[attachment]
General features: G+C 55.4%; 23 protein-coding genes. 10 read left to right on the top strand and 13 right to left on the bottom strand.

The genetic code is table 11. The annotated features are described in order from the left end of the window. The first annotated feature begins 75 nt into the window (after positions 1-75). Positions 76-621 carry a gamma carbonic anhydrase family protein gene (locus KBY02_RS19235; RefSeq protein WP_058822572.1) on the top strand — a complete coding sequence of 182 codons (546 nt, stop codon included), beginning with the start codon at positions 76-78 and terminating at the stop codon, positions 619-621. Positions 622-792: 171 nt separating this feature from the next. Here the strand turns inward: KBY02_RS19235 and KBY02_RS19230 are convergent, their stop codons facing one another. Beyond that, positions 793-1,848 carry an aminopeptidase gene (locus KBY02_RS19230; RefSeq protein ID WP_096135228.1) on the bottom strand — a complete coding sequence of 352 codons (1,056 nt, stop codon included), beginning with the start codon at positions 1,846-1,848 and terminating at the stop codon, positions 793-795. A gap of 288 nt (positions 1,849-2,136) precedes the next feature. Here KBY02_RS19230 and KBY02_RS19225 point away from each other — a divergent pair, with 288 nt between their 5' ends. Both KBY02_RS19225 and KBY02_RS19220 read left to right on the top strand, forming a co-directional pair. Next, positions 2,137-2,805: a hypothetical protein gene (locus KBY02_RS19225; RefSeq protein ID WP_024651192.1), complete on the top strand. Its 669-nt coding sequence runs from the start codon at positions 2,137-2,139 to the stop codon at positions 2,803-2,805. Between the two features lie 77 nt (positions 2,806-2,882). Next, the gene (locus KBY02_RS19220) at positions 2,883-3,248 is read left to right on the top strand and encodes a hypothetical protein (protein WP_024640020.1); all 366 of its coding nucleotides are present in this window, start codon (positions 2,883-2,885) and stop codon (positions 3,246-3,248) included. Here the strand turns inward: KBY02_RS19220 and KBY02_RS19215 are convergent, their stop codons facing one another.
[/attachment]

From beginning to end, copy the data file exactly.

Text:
General features: G+C 55.4%; 23 protein-coding genes. 10 read left to right on the top strand and 13 right to left on the bottom strand.

The genetic code is table 11. The annotated features are described in order from the left end of the window. The first annotated feature begins 75 nt into the window (after positions 1-75). Positions 76-621 carry a gamma carbonic anhydrase family protein gene (locus KBY02_RS19235; RefSeq protein WP_058822572.1) on the top strand — a complete coding sequence of 182 codons (546 nt, stop codon included), beginning with the start codon at positions 76-78 and terminating at the stop codon, positions 619-621. Positions 622-792: 171 nt separating this feature from the next. Here the strand turns inward: KBY02_RS19235 and KBY02_RS19230 are convergent, their stop codons facing one another. Beyond that, positions 793-1,848 carry an aminopeptidase gene (locus KBY02_RS19230; RefSeq protein ID WP_096135228.1) on the bottom strand — a complete coding sequence of 352 codons (1,056 nt, stop codon included), beginning with the start codon at positions 1,846-1,848 and terminating at the stop codon, positions 793-795. A gap of 288 nt (positions 1,849-2,136) precedes the next feature. Here KBY02_RS19230 and KBY02_RS19225 point away from each other — a divergent pair, with 288 nt between their 5' ends. Both KBY02_RS19225 and KBY02_RS19220 read left to right on the top strand, forming a co-directional pair. Next, positions 2,137-2,805: a hypothetical protein gene (locus KBY02_RS19225; RefSeq protein ID WP_024651192.1), complete on the top strand. Its 669-nt coding sequence runs from the start codon at positions 2,137-2,139 to the stop codon at positions 2,803-2,805. Between the two features lie 77 nt (positions 2,806-2,882). Next, the gene (locus KBY02_RS19220) at positions 2,883-3,248 is read left to right on the top strand and encodes a hypothetical protein (protein WP_024640020.1); all 366 of its coding nucleotides are present in this window, start codon (positions 2,883-2,885) and stop codon (positions 3,246-3,248) included. Here the strand turns inward: KBY02_RS19220 and KBY02_RS19215 are convergent, their stop codons facing one another.